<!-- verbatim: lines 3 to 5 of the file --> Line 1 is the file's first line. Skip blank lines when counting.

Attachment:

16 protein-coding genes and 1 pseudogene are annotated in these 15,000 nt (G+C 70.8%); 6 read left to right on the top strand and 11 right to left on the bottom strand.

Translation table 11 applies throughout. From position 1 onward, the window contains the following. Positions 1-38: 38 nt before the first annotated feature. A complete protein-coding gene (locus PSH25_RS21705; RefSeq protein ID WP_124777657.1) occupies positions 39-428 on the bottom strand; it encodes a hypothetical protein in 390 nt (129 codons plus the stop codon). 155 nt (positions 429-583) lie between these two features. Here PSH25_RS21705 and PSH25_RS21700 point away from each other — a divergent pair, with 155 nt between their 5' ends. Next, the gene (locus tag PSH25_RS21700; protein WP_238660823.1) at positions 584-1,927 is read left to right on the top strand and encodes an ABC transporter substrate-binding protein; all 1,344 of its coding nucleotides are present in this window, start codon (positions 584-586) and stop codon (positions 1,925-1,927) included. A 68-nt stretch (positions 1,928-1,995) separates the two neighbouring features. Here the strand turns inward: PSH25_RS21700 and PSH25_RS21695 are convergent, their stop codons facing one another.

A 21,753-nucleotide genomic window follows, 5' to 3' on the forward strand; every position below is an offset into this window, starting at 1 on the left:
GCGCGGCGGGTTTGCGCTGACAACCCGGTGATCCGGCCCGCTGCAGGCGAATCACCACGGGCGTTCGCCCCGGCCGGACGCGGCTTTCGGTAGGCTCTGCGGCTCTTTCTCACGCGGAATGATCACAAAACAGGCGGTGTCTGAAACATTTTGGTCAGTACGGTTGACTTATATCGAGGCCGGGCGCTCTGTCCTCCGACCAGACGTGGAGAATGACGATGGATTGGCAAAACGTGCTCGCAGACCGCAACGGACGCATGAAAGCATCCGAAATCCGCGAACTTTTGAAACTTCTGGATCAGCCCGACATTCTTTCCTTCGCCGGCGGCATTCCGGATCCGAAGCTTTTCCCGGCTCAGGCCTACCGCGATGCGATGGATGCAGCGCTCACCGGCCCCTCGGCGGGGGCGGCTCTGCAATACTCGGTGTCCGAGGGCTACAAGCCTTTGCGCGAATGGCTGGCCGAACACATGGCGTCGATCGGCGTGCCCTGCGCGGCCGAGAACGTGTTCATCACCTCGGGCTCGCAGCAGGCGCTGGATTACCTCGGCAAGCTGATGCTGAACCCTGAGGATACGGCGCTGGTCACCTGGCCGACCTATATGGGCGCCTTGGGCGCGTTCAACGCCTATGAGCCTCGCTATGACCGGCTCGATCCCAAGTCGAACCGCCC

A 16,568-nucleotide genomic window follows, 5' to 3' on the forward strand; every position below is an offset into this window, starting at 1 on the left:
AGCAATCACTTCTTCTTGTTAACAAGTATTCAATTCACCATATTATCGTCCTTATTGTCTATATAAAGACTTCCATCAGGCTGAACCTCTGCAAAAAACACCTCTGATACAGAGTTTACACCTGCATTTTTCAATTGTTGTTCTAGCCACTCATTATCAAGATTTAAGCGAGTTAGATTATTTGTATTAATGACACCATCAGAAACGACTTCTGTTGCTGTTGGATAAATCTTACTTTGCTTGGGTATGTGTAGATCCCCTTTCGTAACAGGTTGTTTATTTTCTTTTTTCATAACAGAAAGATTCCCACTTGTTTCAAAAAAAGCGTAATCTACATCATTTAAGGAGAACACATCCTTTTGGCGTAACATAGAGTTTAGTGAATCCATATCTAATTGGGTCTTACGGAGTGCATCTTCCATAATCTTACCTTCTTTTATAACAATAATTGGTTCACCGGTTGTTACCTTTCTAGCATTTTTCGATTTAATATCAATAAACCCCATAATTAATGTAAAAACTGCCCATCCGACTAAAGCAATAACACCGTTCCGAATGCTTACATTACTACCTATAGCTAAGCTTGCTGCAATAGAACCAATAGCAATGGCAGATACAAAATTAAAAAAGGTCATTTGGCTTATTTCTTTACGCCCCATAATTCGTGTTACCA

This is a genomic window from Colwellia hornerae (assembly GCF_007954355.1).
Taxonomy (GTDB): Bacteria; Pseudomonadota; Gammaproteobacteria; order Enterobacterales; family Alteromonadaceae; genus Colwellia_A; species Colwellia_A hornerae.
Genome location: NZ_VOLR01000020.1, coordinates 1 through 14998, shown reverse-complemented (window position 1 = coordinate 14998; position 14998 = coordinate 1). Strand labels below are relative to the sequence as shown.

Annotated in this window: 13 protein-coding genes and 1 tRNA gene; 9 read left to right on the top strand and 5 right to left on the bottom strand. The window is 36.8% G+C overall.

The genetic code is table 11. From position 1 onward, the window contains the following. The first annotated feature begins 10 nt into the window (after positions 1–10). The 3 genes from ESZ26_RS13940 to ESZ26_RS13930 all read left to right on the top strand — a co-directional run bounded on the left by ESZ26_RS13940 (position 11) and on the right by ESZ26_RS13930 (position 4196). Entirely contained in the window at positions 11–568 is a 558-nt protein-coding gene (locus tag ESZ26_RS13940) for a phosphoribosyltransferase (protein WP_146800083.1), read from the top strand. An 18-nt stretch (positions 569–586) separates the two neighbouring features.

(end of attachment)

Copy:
A 21,753-nucleotide genomic window follows, 5' to 3' on the forward strand; every position below is an offset into this window, starting at 1 on the left:
GCGCGGCGGGTTTGCGCTGACAACCCGGTGATCCGGCCCGCTGCAGGCGAATCACCACGGGCGTTCGCCCCGGCCGGACGCGGCTTTCGGTAGGCTCTGCGGCTCTTTCTCACGCGGAATGATCACAAAACAGGCGGTGTCTGAAACATTTTGGTCAGTACGGTTGACTTATATCGAGGCCGGGCGCTCTGTCCTCCGACCAGACGTGGAGAATGACGATGGATTGGCAAAACGTGCTCGCAGACCGCAACGGACGCATGAAAGCATCCGAAATCCGCGAACTTTTGAAACTTCTGGATCAGCCCGACATTCTTTCCTTCGCCGGCGGCATTCCGGATCCGAAGCTTTTCCCGGCTCAGGCCTACCGCGATGCGATGGATGCAGCGCTCACCGGCCCCTCGGCGGGGGCGGCTCTGCAATACTCGGTGTCCGAGGGCTACAAGCCTTTGCGCGAATGGCTGGCCGAACACATGGCGTCGATCGGCGTGCCCTGCGCGGCCGAGAACGTGTTCATCACCTCGGGCTCGCAGCAGGCGCTGGATTACCTCGGCAAGCTGATGCTGAACCCTGAGGATACGGCGCTGGTCACCTGGCCGACCTATATGGGCGCCTTGGGCGCGTTCAACGCCTATGAGCCTCGCTATGACCGGCTCGATCCCAAGTCGAACCGCCC

A 16,568-nucleotide genomic window follows, 5' to 3' on the forward strand; every position below is an offset into this window, starting at 1 on the left: